JERSEY CITY, NJ - While New Jersey state officials have continued to grapple with how to support tenants possibly having difficulty paying their rent during the COVID-19 crisis, Jersey City is wrestling with potential changes to its rent control ordinance that could dramatically reshape the real estate market.
Changes to an ordinance proposed earlier this year would take into account the state of emergency and restrict landlords from taking specific actions against tenants up to 30 days after any emergency ends.
Since the beginning of the year, the city council has been debating a 43-page draft ordinance. Behind the scenes, council members have struggled to come up with a plan that would strike a balance between not imposing heavy hardships on landlords, while at the same time considering the needs of renters.
By offering his own changes earlier this week Councilman James Solomon has attempted to help bridge the gap between the two sides of any rental agreement.
While initial plans to expand rent control to one and two-family homes have been scrapped, the ordinance the council will review this week would continue some of the same exemptions as the original rent control laws. Rental properties exempt from rent control would include dwellings with four or less housing spaces, low rent public housing developments, licensed hotels or motels, commercial and industrial space, and newly constructed dwellings with 25 or more dwelling units located within a redevelopment area.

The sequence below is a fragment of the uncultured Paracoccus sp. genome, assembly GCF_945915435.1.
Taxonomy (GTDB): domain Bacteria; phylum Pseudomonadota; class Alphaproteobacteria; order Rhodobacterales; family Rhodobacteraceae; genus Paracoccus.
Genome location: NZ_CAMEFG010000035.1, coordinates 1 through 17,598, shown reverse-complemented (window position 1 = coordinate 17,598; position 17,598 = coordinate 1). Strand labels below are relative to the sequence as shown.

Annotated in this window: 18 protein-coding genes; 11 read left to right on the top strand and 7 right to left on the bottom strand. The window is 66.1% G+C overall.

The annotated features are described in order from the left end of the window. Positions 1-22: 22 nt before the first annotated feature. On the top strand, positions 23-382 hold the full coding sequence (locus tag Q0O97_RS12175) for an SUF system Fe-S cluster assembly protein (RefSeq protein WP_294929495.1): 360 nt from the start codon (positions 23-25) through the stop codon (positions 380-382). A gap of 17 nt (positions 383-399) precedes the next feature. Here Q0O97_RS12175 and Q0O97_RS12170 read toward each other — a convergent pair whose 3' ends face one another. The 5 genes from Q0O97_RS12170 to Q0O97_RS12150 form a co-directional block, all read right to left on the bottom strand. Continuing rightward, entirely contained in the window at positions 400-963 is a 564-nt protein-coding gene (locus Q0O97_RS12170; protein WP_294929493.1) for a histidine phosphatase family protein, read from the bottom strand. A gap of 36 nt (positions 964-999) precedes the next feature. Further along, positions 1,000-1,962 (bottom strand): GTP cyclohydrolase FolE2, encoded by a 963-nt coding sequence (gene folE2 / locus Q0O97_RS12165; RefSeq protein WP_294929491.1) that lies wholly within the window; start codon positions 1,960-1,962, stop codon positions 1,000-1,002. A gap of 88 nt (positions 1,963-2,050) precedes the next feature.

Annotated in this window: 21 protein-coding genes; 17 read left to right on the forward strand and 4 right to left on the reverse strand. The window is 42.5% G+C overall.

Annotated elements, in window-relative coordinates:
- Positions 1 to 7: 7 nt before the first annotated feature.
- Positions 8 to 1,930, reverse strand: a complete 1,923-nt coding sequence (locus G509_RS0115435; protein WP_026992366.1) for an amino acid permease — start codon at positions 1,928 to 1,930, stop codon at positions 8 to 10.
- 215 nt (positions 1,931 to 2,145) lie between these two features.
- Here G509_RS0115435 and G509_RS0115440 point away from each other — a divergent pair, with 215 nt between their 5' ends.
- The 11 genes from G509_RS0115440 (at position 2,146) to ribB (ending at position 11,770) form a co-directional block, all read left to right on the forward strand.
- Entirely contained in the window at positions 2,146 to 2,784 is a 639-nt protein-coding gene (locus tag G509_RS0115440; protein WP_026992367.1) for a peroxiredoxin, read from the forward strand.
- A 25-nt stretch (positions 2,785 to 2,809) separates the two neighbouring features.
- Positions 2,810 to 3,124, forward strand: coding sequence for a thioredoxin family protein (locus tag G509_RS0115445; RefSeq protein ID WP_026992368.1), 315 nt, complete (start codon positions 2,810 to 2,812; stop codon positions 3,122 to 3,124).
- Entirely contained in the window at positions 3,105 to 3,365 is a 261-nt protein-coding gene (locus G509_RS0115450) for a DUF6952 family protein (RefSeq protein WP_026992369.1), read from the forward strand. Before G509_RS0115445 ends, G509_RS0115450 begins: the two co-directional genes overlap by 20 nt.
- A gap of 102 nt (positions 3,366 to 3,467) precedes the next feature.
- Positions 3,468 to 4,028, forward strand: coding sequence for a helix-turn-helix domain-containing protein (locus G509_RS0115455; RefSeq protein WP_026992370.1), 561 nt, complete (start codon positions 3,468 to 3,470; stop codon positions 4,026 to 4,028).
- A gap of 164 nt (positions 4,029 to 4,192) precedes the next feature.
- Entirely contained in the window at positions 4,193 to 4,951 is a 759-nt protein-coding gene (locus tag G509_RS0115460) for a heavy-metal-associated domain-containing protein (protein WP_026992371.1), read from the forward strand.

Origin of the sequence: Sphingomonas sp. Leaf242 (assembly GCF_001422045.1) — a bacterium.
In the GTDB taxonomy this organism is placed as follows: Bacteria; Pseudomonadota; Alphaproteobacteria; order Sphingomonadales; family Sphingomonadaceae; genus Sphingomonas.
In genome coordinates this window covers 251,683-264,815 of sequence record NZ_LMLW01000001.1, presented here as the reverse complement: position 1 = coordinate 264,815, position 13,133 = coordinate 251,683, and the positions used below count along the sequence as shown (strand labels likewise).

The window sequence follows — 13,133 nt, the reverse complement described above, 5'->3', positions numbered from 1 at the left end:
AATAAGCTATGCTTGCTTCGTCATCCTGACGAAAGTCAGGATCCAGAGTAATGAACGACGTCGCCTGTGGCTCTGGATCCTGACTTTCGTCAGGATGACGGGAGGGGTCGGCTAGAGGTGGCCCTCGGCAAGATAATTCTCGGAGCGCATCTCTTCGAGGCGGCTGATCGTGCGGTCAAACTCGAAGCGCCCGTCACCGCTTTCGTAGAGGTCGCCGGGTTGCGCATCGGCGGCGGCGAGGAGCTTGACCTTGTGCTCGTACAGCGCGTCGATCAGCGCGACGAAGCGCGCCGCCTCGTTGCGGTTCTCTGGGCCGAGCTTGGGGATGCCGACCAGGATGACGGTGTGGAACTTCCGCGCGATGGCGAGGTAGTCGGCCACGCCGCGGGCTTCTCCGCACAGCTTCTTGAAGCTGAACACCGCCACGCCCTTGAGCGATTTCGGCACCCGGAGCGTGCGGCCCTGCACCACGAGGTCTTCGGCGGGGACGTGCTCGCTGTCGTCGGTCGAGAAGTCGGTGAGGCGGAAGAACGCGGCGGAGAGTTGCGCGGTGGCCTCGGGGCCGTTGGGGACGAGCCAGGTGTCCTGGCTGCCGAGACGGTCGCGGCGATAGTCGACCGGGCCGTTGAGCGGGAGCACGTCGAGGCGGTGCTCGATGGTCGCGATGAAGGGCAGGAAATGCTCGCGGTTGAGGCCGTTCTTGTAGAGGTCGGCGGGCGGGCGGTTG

Current regulations only apply to buildings constructed before 1987 a feature that would be eliminated in the new proposal that calls for any building with more than 50 units to be covered – regardless of when they were constructed.
Ron Simoncini, the executive director of the Jersey City Property Owners Association which represents 8,000 property owners in Jersey City, said he supports many of the proposed regulations, but added that there has to be consideration to landlords who are also struggling to meet increasing expenses.
The proposed law would create sweeping changes that could have unintended negative consequences, he warned. “I respect Councilman (James) Solomon even if we disagree on some issues,” Simoncini said.
Solomon is seen as the force behind the changes to rent control in the city that has been rated at the fifth most expensive city for renters and where 70 percent or more are leased properties.
“We support the city, but we believe the new regulations must strike the right balance,” Simoncini said. “There are a lot of things we support in the new regulations, things we were asking for. We like the idea of reporting disclosures because it will allow people to know what buildings are under rent control – which in some cases now, people are not aware of us and leases did not show.”
But he said there are other issues he said need to be worked out, such as how much the owner gets to increase rent as a result of a vacancy, and how landlords may seek hardship increases when they face extraordinary issues.